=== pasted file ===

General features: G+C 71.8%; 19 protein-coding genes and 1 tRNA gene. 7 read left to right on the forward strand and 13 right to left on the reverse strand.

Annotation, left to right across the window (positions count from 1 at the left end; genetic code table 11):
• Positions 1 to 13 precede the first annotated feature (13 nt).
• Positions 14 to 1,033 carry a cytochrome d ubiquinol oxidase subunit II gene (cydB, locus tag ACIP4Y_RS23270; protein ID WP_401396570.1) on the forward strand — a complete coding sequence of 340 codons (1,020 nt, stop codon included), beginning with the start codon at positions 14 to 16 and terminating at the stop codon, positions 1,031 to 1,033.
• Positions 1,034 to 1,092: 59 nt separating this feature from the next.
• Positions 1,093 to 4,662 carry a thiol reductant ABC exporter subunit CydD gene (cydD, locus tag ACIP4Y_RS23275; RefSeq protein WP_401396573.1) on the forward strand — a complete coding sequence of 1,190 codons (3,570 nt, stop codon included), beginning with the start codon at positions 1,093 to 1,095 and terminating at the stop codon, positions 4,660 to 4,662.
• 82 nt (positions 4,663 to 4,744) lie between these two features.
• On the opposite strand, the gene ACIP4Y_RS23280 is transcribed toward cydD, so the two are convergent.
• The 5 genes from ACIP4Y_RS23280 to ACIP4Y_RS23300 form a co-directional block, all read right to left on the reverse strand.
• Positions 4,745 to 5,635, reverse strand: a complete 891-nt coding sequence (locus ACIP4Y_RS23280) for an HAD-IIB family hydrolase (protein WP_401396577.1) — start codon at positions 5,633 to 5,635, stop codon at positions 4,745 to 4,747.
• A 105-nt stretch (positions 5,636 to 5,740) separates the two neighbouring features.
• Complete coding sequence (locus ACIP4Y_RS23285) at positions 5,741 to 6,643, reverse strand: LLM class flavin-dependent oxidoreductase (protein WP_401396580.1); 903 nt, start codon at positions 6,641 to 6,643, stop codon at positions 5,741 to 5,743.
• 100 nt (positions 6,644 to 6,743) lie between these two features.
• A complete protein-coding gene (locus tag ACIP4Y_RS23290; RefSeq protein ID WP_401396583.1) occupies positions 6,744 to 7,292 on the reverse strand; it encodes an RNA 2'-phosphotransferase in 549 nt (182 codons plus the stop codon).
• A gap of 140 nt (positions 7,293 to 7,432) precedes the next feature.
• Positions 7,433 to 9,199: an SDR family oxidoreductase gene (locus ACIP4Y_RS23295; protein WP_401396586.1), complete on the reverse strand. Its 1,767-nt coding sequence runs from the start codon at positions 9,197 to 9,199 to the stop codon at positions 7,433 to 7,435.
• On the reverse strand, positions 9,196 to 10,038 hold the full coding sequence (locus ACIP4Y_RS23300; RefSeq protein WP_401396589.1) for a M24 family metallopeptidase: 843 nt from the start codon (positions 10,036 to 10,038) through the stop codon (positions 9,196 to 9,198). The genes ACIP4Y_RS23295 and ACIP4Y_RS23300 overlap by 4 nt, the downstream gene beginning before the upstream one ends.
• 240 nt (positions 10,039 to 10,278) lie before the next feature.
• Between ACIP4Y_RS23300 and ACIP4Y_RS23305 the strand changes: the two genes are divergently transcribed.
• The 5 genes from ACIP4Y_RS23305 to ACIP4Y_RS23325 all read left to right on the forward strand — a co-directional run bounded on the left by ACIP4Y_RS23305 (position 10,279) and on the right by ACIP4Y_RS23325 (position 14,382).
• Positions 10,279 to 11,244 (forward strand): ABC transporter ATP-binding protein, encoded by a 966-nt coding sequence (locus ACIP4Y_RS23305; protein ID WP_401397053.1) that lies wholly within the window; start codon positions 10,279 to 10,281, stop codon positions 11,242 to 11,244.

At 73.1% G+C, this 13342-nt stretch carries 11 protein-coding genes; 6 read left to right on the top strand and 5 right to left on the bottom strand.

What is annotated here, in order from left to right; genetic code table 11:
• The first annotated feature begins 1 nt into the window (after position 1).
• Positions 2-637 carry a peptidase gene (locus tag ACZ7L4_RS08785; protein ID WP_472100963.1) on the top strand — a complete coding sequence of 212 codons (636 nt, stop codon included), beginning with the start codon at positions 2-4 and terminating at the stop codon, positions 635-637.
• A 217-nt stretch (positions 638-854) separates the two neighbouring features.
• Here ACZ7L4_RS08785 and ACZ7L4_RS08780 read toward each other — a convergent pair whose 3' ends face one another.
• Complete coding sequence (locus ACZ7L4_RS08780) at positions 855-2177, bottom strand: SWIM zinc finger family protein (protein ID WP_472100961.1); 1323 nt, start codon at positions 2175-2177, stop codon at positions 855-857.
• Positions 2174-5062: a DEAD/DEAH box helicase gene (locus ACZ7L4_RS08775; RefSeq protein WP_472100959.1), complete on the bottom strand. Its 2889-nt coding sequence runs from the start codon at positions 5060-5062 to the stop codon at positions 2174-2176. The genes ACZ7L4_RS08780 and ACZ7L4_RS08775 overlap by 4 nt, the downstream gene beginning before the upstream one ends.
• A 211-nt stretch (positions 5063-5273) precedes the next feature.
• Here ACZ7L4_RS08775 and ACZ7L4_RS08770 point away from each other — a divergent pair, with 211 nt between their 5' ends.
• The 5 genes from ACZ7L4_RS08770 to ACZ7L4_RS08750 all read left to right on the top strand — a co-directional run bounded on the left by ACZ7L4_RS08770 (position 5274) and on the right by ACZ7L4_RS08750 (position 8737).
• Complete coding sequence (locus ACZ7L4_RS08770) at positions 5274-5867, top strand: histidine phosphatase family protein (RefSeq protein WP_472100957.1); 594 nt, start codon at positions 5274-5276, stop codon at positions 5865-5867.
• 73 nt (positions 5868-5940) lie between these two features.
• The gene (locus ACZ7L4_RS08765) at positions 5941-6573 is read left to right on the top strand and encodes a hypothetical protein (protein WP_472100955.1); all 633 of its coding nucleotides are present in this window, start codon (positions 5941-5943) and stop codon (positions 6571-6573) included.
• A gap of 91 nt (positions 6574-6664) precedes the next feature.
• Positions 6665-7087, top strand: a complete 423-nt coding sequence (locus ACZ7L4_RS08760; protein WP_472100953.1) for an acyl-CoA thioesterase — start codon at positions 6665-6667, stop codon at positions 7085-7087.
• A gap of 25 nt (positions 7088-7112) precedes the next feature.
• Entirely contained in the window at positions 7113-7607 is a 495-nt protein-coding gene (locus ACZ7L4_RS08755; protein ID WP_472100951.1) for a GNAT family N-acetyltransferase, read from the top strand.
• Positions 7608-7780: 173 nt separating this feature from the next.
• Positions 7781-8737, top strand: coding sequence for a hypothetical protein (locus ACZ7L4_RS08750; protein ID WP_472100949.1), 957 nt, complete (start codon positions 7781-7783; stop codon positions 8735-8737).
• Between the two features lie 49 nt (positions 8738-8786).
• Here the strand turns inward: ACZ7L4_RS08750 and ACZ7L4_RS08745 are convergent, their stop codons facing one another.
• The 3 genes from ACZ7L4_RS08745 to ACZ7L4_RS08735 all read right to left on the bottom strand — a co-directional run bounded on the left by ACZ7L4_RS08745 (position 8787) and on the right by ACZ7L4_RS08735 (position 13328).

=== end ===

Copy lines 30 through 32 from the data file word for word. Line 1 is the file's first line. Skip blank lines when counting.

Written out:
• A 211-nt stretch (positions 5063-5273) precedes the next feature.
• Here ACZ7L4_RS08775 and ACZ7L4_RS08770 point away from each other — a divergent pair, with 211 nt between their 5' ends.
• The 5 genes from ACZ7L4_RS08770 to ACZ7L4_RS08750 all read left to right on the top strand — a co-directional run bounded on the left by ACZ7L4_RS08770 (position 5274) and on the right by ACZ7L4_RS08750 (position 8737).